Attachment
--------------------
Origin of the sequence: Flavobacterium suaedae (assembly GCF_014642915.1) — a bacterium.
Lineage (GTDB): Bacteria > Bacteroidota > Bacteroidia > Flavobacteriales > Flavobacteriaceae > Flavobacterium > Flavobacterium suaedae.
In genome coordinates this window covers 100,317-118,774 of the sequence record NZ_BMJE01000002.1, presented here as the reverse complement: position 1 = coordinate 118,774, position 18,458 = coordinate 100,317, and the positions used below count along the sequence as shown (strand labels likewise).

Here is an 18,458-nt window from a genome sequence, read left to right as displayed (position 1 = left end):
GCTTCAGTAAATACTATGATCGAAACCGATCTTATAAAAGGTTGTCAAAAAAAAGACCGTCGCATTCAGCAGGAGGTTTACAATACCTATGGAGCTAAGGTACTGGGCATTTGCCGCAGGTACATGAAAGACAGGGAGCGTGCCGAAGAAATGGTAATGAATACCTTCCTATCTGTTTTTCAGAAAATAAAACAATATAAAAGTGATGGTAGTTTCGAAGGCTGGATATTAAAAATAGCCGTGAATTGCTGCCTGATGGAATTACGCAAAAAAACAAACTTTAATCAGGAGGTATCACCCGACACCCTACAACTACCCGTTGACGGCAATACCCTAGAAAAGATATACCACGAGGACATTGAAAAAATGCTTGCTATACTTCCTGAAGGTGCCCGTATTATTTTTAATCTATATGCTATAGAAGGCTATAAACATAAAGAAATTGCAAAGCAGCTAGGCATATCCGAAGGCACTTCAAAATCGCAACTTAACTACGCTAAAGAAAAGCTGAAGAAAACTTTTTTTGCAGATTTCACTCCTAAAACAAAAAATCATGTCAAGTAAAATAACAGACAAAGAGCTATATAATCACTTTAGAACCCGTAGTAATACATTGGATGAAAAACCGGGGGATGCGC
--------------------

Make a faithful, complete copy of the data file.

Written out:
Origin of the sequence: Flavobacterium suaedae (assembly GCF_014642915.1) — a bacterium.
Lineage (GTDB): Bacteria > Bacteroidota > Bacteroidia > Flavobacteriales > Flavobacteriaceae > Flavobacterium > Flavobacterium suaedae.
In genome coordinates this window covers 100,317-118,774 of the sequence record NZ_BMJE01000002.1, presented here as the reverse complement: position 1 = coordinate 118,774, position 18,458 = coordinate 100,317, and the positions used below count along the sequence as shown (strand labels likewise).

Here is an 18,458-nt window from a genome sequence, read left to right as displayed (position 1 = left end):
GCTTCAGTAAATACTATGATCGAAACCGATCTTATAAAAGGTTGTCAAAAAAAAGACCGTCGCATTCAGCAGGAGGTTTACAATACCTATGGAGCTAAGGTACTGGGCATTTGCCGCAGGTACATGAAAGACAGGGAGCGTGCCGAAGAAATGGTAATGAATACCTTCCTATCTGTTTTTCAGAAAATAAAACAATATAAAAGTGATGGTAGTTTCGAAGGCTGGATATTAAAAATAGCCGTGAATTGCTGCCTGATGGAATTACGCAAAAAAACAAACTTTAATCAGGAGGTATCACCCGACACCCTACAACTACCCGTTGACGGCAATACCCTAGAAAAGATATACCACGAGGACATTGAAAAAATGCTTGCTATACTTCCTGAAGGTGCCCGTATTATTTTTAATCTATATGCTATAGAAGGCTATAAACATAAAGAAATTGCAAAGCAGCTAGGCATATCCGAAGGCACTTCAAAATCGCAACTTAACTACGCTAAAGAAAAGCTGAAGAAAACTTTTTTTGCAGATTTCACTCCTAAAACAAAAAATCATGTCAAGTAAAATAACAGACAAAGAGCTATATAATCACTTTAGAACCCGTAGTAATACATTGGATGAAAAACCGGGGGATGCGC